Safety first - Mods to make your bike safer.

Discussion in 'Bicycle Repair' started by Molotov256, Jul 13, 2009.

  1. Molotov256

    Molotov256 Member

    I'm healing up very nicely from my broken front axle incident, and ever since flying over the handlebars, I've been thinking about how to make my next ride safer. I plan to continue using recycled bikes and yard sale bikes, but I'm curious what the community recommends as 'must have' safety related improvements.

    Possibilities which are mulling around the old noggin include:

    • Front suspension fork
    • Chromoly axles
    • Improved brakes

    I've had good results retrofitting v-brakes on frames of all shapes and sizes with adapter plates such as the one linked below, and although it's a little expensive, the v brakes make for great stopping power and are very versatile. I know disc brakes are better, but this is a good option for the money and I haven't met a frame I couldn't use it on.

    http://www.danscomp.com/489051.php

    Any other suggestions and technical advice about how to go about doing it would be most appreciated. I'm especially interested in guidance regarding axle swapping...
     

  2. bluegoatwoods

    bluegoatwoods Well-Known Member

    Let's see........

    I definitely think a suspension fork is a good idea. Even if it doesn't improve actual safety. But then, I think it does; no suspension beats the tar out of the bike frame. Clearly a safety issue.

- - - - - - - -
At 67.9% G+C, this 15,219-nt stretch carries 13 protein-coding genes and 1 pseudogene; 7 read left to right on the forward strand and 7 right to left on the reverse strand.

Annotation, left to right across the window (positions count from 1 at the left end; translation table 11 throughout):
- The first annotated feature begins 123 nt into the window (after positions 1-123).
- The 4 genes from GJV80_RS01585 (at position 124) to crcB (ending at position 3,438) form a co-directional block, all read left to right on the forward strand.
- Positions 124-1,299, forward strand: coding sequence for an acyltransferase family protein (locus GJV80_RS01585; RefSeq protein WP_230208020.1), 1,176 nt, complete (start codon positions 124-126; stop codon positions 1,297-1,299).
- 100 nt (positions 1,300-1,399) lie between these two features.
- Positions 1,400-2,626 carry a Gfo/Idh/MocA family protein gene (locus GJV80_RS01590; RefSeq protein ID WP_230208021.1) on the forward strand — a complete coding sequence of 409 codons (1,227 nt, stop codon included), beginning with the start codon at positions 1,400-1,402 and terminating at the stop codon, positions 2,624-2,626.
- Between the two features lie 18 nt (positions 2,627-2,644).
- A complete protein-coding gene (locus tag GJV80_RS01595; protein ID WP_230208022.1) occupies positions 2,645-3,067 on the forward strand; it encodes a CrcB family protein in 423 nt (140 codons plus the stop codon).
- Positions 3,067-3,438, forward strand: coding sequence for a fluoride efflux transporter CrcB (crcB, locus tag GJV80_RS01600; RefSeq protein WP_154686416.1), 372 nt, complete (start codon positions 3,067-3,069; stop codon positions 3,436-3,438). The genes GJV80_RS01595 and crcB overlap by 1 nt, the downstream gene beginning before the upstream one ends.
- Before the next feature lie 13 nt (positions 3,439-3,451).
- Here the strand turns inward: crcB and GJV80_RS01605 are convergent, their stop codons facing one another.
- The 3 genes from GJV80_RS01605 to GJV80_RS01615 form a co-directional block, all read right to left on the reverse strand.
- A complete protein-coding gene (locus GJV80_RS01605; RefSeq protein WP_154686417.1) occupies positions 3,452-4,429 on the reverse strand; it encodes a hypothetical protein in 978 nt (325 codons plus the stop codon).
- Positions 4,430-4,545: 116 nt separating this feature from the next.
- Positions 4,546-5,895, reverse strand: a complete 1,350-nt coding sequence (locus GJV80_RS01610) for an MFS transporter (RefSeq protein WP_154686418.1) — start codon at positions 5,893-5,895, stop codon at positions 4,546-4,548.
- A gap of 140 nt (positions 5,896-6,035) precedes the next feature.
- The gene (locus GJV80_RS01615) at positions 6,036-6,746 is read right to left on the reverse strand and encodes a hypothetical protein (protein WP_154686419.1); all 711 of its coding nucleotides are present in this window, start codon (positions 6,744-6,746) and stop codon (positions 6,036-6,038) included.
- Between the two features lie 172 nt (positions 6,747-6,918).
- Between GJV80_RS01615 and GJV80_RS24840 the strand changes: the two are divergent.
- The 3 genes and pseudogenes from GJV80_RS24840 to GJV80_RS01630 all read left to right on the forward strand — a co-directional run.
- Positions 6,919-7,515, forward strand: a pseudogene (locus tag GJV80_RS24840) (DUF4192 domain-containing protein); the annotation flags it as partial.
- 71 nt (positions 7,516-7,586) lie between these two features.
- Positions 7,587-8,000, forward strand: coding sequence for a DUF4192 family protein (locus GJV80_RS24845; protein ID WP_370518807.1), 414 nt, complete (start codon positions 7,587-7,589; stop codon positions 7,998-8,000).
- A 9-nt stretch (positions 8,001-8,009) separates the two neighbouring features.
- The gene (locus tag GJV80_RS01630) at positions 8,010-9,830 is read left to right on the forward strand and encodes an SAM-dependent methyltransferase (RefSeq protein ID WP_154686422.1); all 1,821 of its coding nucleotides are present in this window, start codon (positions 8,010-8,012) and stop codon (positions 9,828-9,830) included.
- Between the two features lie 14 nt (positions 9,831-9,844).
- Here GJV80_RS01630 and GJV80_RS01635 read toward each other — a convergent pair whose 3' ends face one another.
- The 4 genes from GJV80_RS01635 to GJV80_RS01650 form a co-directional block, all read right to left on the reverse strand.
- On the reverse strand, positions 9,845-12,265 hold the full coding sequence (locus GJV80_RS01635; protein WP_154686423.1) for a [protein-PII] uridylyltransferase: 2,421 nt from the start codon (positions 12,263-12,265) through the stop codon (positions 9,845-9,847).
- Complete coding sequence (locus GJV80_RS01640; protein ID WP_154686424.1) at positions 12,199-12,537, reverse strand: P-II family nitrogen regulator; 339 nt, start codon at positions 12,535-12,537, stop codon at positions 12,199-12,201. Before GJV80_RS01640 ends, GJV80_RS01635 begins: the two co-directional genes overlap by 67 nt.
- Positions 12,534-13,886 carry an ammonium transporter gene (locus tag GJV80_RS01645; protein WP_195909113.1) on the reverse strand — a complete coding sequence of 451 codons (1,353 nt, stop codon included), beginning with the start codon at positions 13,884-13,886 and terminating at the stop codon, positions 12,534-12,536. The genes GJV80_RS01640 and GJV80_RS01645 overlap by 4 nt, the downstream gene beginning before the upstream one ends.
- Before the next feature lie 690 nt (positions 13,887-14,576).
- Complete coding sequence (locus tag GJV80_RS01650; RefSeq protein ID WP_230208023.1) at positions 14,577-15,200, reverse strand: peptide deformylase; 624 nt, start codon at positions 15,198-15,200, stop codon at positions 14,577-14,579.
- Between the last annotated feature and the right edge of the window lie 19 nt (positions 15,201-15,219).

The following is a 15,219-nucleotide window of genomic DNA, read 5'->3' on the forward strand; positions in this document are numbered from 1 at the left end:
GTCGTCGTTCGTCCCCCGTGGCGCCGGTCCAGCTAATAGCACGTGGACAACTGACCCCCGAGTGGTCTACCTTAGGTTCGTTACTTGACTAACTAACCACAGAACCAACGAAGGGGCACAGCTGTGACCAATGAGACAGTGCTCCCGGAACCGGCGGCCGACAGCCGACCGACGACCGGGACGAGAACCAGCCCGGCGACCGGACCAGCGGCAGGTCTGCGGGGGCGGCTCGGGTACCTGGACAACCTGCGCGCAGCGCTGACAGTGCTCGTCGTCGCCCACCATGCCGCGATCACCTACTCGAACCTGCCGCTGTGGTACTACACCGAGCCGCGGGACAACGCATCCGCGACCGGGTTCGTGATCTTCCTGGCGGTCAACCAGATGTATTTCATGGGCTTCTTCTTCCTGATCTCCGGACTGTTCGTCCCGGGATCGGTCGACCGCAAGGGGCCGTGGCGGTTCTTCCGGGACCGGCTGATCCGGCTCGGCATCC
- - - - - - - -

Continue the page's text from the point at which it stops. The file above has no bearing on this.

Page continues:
Changing to a stronger axle shouldn't be hard for anyone who's ever removed and replace and axle and bearings.

    The only other thing that I can think of is "Go pretty slow". I know I'm a kill-joy. But thinking of a bicycle at 30 mph and up sends a chill down my spine.
     
  3. Molotov256

    Molotov256 Member

    I have never removed or replaced an axle or bearings... can you offer any guidance for a n00b such as I?
     
  4. Bikewer

    Bikewer New Member

    I've done more than I can count... Easiest to surf on over to either BikeForums or the excellent Park Tool (bike tools) website which has instructionals for almost all routine bike maintenance chores.

    You need special tools; specifically a set of "cone wrenches" to hold the bearing cone while you loosen (and tighten) the locking nut.
    You need to remember to only work on one side of the axle, leaving the other in place to keep the position of the axle in the right place.